Written by Felicity Cobbing, Yasmeen Elkhoudary and Avantika Clark
As historians, we utilise various resources to conduct our research – none as important as the archives we dig around in for those all important “primary sources”. But archives are not neutral spaces. We asked the Palestine Exploration Fund to share with us the way in which they are approaching the idea of decolonisation and what it means for an institution with a colonial history.
The Palestine Exploration Fund was founded in 1865 by a group of British clergymen, soldiers, scientists and politicians, for the purpose of exploring and mapping the Holy Land, with particular, though not exclusive, reference to biblical history and information. Over the course of its history, the PEF was associated with many people from religious, military, scientific and academic backgrounds. Among others, it employed the young H. H. Kitchener (yes that Kitchener) and T.E. Lawrence (yes that Lawrence). Its patron was, until the late twentieth century, the reigning British monarch. It is by anyone’s reckoning the very epitome of a colonial organisation, despite receiving no government funding, and replying entirely on its own subscriptions and donations.
That it comes with a hefty amount of colonial baggage is not something we deny. It is rather something we wish to explore and understand better as part of an ongoing process of decolonisation. For several decades the PEF has been subject to quite a bit of scrutiny precisely because of its obvious colonial credentials. Several academics have written about the PEF’s strategic and political usefulness, operating in a part of the world Britain was increasingly interested in and entangled with. Additionally, we recognise that those who worked in the field on our behalf all brought with them to a greater or lesser degree the prejudices of their age and upbringings. This had a huge influence on their interactions with the local population, and on the development and practice of subjects like archaeology, geography, and ethnography. It also had implications for how others outside of these disciplines viewed the region and its inhabitants. Fortunately, the PEF has an extensive and unique archive and the exploration of these topics is a rewarding and growing field of research.
It’s very early days, but our aim is not only to be open and honest, but to actively seek to change structures which have prohibited some people from engaging with us in the past. We know we’ve got a lot of work to do across many areas of our activities – from publishing to field work, to caring for our collections and making them accessible, to how we welcome people into our building (COVID-willing). In fact, the first ever audio-visual exhibit which we are developing at our museum is called “Local Heroes”, and it celebrates the work of diverse Palestinians who worked with the PEF across the years. We have also funded the Badè Museum at Pacific School of Religion’s web exhibition, “Unsilencing the Archives: The Labourers of the Tell en-Nasbeh Excavations”, with the same goal in mind. However, some changes might not be as visible initially as work behind the scenes continues, but we are working on it. We will undoubtedly make mistakes, but we hope that overall, the results will be positive.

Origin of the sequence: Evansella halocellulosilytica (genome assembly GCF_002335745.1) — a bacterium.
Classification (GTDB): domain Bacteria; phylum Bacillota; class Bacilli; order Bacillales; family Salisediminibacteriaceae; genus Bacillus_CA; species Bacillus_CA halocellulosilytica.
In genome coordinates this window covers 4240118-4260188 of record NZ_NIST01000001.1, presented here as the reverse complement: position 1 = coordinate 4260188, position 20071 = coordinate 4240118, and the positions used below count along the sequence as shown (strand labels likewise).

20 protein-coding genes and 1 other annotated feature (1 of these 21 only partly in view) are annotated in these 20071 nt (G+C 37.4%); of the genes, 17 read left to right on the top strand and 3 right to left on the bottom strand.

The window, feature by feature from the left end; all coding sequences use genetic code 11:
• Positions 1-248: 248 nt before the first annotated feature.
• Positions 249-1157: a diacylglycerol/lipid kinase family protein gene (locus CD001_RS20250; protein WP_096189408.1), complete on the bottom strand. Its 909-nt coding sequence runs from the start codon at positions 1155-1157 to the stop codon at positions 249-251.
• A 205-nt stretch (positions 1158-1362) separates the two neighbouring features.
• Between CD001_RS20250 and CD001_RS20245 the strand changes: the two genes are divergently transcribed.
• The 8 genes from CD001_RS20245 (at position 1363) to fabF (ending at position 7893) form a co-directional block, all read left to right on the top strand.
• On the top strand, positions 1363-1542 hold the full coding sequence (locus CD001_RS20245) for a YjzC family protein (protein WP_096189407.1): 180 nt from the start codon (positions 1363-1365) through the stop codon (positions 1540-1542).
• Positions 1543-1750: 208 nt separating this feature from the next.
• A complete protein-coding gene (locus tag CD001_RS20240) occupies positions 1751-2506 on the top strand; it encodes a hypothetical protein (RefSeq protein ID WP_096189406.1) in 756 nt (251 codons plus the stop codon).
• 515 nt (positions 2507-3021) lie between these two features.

Decolonising isn’t just about self-analysis and awareness, or of responding to other’s research about the organisation. It’s also about how we now behave in our structures and professional relationships, and how we engage with wider audiences. So, we are embarking on a decolonising process – and it is a process – probably one which will be a permanent feature of our organisation.
The Palestine Exploration Fund is a non-political and non-religious registered charity and archaeological society established in 1865 for the scientific and academic study of the cultural and natural heritage of Palestine and the Levant. It is the oldest society of its kind in the world and promotes research into the archaeology, history, culture, geology, natural history and sciences of this region of the Middle East. Its headquarters in Greenwich, London, house a unique archive and collection which are an invaluable resource for researchers, and through a small museum, offer a chance for the public to learn more about this fascinating region and our work there.
Felicity Cobbing is the CEO and Curator of the PEF. Her role is running the PEF on a daily basis, co-ordinating other staff, projects, researchers and conducting her own research into the PEF and associated subjects. Yasmeen Elkhoudary is the Digital Media Officer at the PEF. She creates and shares content for the PEF’s social media platforms and blog, as well as helping Felicity manage the PEF website. Avantika Clark is the Collections Assistant at the PEF. She works with Felicity in managing and documenting the collections, co-ordinating the volunteer and intern programme, and developing outreach and engagement.
This blog post appears as part of a special issue guest-edited by Anne Caldwell.
Image Credit: Panoramic photograph of the Dome of the Rock (Mosque of Omar), Haram al-Sharif, Jerusalem. Capt. Arthur Rhodes, 1917 (PEF-P-RHODES-111) by the Palestine Exploration Fund. Licence: CC BY 2.0